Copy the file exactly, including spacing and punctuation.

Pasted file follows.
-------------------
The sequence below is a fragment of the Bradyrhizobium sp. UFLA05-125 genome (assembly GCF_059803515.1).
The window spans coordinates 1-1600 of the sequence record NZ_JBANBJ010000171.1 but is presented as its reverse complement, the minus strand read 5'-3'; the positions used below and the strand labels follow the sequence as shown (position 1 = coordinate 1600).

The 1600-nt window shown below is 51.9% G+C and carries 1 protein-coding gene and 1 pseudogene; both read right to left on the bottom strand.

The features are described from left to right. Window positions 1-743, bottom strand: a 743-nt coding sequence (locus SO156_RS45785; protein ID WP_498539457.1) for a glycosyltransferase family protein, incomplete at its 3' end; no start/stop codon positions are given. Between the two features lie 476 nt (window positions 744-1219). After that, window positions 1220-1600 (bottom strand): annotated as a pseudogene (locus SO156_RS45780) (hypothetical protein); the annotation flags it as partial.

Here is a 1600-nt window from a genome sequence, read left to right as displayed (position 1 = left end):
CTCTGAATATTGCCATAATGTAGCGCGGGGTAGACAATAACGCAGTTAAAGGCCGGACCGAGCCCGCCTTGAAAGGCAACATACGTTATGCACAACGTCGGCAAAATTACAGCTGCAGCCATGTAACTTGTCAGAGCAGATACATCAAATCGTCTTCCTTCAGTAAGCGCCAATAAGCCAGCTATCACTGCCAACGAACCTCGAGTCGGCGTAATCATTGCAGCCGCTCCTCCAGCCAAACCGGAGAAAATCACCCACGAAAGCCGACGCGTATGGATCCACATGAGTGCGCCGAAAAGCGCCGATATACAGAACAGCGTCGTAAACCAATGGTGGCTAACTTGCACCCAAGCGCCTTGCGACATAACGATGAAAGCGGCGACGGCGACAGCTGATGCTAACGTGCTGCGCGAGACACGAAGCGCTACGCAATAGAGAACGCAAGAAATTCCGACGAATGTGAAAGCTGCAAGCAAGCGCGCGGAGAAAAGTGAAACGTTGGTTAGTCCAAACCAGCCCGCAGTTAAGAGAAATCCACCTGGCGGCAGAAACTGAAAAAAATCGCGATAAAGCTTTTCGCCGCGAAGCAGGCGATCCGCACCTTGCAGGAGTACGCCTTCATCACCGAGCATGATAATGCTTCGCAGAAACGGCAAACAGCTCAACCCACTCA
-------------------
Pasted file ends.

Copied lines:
The sequence below is a fragment of the Bradyrhizobium sp. UFLA05-125 genome (assembly GCF_059803515.1).
The window spans coordinates 1-1600 of the sequence record NZ_JBANBJ010000171.1 but is presented as its reverse complement, the minus strand read 5'-3'; the positions used below and the strand labels follow the sequence as shown (position 1 = coordinate 1600).

The 1600-nt window shown below is 51.9% G+C and carries 1 protein-coding gene and 1 pseudogene; both read right to left on the bottom strand.

The features are described from left to right. Window positions 1-743, bottom strand: a 743-nt coding sequence (locus SO156_RS45785; protein ID WP_498539457.1) for a glycosyltransferase family protein, incomplete at its 3' end; no start/stop codon positions are given. Between the two features lie 476 nt (window positions 744-1219). After that, window positions 1220-1600 (bottom strand): annotated as a pseudogene (locus SO156_RS45780) (hypothetical protein); the annotation flags it as partial.

Here is a 1600-nt window from a genome sequence, read left to right as displayed (position 1 = left end):
CTCTGAATATTGCCATAATGTAGCGCGGGGTAGACAATAACGCAGTTAAAGGCCGGACCGAGCCCGCCTTGAAAGGCAACATACGTTATGCACAACGTCGGCAAAATTACAGCTGCAGCCATGTAACTTGTCAGAGCAGATACATCAAATCGTCTTCCTTCAGTAAGCGCCAATAAGCCAGCTATCACTGCCAACGAACCTCGAGTCGGCGTAATCATTGCAGCCGCTCCTCCAGCCAAACCGGAGAAAATCACCCACGAAAGCCGACGCGTATGGATCCACATGAGTGCGCCGAAAAGCGCCGATATACAGAACAGCGTCGTAAACCAATGGTGGCTAACTTGCACCCAAGCGCCTTGCGACATAACGATGAAAGCGGCGACGGCGACAGCTGATGCTAACGTGCTGCGCGAGACACGAAGCGCTACGCAATAGAGAACGCAAGAAATTCCGACGAATGTGAAAGCTGCAAGCAAGCGCGCGGAGAAAAGTGAAACGTTGGTTAGTCCAAACCAGCCCGCAGTTAAGAGAAATCCACCTGGCGGCAGAAACTGAAAAAAATCGCGATAAAGCTTTTCGCCGCGAAGCAGGCGATCCGCACCTTGCAGGAGTACGCCTTCATCACCGAGCATGATAATGCTTCGCAGAAACGGCAAACAGCTCAACCCACTCA